The threshold necessary for initiating an Inter Partes Review (IPR) is prescribed by statute as a reasonable likelihood that a petitioner will prevail (RLP) with respect to at least one challenged claim. On the other hand, the threshold necessary to trigger a Post Grant Review (PGR) is prescribed by statute as more likely than not that a challenged claim is unpatentable. Absent review of the legislative history, it is far from straightforward as to the difference in these standards. Fortunately, the PTO has issued an explanation clarifying the difference.On the AIA micro-site, Chief Judge Smith explained the difference as follows:
Comparing the two standards, the "reasonable likelihood" standard is lower than the "more likely than not" standard. The reasonable likelihood standard allows for the exercise of discretion but encompasses a 50/50 chance whereas the "more likely than not" standard requires greater than a 50% chance of prevailing.
Petitioners are encouraged to clearly set forth the best ground of unpatentability as to each challenged claims to facilitate early resolution of the issues. In instituting an IPR or PGR, the Board may take into account whether the same or substantially same prior art or arguments previously were presented to the Office. 35 U.S.C.S. 315(d) and 325(d). Additionally, the Board may also go forward on challenged claims that are unpatentable based on obviousness where challenge is based on anticipation. [An annotated version of 35 U.S.C.S. § 315(d) is available to lexis.com subscribers.]; [An annotated version of 35 U.S.C.S. § 325(d) is available to lexis.com subscribers.].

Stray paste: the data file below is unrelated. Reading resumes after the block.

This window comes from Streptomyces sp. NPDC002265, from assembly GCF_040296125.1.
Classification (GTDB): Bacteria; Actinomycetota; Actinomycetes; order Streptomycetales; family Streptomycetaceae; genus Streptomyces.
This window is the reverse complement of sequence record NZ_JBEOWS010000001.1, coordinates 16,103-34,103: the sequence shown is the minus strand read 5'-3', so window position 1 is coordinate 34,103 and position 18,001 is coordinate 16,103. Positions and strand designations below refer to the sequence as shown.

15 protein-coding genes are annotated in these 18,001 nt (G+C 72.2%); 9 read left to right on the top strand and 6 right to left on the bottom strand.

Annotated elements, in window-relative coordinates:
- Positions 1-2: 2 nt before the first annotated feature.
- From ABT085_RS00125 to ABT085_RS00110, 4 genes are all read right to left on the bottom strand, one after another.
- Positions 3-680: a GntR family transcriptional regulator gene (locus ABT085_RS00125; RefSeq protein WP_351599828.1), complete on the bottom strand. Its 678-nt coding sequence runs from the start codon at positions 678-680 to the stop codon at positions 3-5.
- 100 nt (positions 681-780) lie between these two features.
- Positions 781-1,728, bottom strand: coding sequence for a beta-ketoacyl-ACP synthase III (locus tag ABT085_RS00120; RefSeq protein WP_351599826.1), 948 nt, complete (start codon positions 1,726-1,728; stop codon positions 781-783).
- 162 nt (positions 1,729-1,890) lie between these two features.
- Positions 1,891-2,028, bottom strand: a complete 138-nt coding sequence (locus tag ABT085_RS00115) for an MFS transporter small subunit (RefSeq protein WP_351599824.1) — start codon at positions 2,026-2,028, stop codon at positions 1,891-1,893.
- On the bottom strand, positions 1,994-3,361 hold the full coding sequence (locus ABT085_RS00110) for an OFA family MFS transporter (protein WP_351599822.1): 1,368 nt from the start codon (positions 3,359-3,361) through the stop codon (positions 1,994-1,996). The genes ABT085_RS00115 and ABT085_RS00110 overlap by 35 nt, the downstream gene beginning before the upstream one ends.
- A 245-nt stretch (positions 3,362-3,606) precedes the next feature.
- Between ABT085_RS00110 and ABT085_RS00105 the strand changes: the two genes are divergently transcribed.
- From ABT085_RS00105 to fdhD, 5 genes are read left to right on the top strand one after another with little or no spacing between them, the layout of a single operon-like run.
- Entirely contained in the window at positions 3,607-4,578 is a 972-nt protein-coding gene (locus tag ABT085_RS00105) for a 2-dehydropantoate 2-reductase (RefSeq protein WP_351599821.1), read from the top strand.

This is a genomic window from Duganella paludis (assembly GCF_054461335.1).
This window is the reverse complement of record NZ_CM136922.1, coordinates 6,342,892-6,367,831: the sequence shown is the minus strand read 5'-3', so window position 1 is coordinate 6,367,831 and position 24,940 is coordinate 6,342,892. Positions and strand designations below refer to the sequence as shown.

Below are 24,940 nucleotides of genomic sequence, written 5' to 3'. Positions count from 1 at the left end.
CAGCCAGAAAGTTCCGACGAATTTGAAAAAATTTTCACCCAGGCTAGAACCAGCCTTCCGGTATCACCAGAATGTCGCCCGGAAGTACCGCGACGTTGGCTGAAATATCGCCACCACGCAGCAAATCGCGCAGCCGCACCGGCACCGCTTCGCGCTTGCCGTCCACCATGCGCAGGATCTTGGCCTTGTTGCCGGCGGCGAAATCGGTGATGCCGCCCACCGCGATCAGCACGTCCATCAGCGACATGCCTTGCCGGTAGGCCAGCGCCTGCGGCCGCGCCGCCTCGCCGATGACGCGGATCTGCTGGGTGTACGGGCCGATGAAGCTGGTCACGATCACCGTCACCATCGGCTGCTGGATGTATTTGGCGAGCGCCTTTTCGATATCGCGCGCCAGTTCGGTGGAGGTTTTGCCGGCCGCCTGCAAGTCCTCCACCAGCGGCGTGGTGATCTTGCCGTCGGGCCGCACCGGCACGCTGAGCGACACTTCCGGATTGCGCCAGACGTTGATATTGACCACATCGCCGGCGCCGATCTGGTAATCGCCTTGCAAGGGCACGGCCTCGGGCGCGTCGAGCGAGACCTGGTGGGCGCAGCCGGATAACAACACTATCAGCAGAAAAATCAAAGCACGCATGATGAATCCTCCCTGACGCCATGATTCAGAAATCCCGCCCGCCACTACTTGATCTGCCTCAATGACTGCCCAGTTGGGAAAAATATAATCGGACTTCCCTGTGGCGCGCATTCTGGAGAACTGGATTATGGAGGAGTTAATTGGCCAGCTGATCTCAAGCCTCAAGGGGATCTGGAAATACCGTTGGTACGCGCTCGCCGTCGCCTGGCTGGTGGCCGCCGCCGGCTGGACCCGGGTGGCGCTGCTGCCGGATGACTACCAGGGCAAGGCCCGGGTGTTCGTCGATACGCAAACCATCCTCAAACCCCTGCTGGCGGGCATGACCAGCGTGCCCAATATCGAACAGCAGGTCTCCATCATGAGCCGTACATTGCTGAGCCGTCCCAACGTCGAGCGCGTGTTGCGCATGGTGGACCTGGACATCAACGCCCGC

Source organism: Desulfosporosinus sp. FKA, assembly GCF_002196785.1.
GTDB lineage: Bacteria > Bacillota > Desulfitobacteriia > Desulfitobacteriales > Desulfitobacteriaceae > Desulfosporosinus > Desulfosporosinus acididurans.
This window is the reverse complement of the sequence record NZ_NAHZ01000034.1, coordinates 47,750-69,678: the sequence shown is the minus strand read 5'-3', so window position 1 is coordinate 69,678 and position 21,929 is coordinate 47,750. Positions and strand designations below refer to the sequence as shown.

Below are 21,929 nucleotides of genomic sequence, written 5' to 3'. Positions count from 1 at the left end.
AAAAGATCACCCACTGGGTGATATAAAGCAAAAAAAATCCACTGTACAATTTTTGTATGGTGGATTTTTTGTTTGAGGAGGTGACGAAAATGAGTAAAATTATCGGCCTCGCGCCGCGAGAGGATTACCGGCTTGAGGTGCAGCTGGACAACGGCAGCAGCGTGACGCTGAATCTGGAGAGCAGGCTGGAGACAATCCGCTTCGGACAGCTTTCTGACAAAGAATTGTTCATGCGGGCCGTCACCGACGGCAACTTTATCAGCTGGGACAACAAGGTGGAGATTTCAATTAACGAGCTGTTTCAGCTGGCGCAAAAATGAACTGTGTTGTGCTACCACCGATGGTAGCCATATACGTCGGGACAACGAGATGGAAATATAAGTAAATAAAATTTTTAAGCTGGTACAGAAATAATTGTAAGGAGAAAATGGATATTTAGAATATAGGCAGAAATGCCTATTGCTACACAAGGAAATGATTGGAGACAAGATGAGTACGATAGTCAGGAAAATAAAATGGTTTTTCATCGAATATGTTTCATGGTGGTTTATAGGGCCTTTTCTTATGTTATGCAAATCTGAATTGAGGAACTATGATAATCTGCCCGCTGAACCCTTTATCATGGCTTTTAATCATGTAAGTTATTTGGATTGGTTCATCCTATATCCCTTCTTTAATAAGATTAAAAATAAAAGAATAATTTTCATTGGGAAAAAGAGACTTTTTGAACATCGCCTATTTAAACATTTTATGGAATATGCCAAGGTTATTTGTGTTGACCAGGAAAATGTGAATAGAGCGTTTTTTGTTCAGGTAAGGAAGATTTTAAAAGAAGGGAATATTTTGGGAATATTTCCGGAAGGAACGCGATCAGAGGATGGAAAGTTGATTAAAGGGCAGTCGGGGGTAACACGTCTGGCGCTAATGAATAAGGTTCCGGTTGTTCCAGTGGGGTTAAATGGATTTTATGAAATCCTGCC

I am not sure there is a significant enough difference between the two standards to make much of an impact between grant rates. Yet, with the broader estoppel effect and more liberal discovery practice in PGR, the higher threshold standard provides yet another reason to avoid this proceeding in favor of IPR, given the option.
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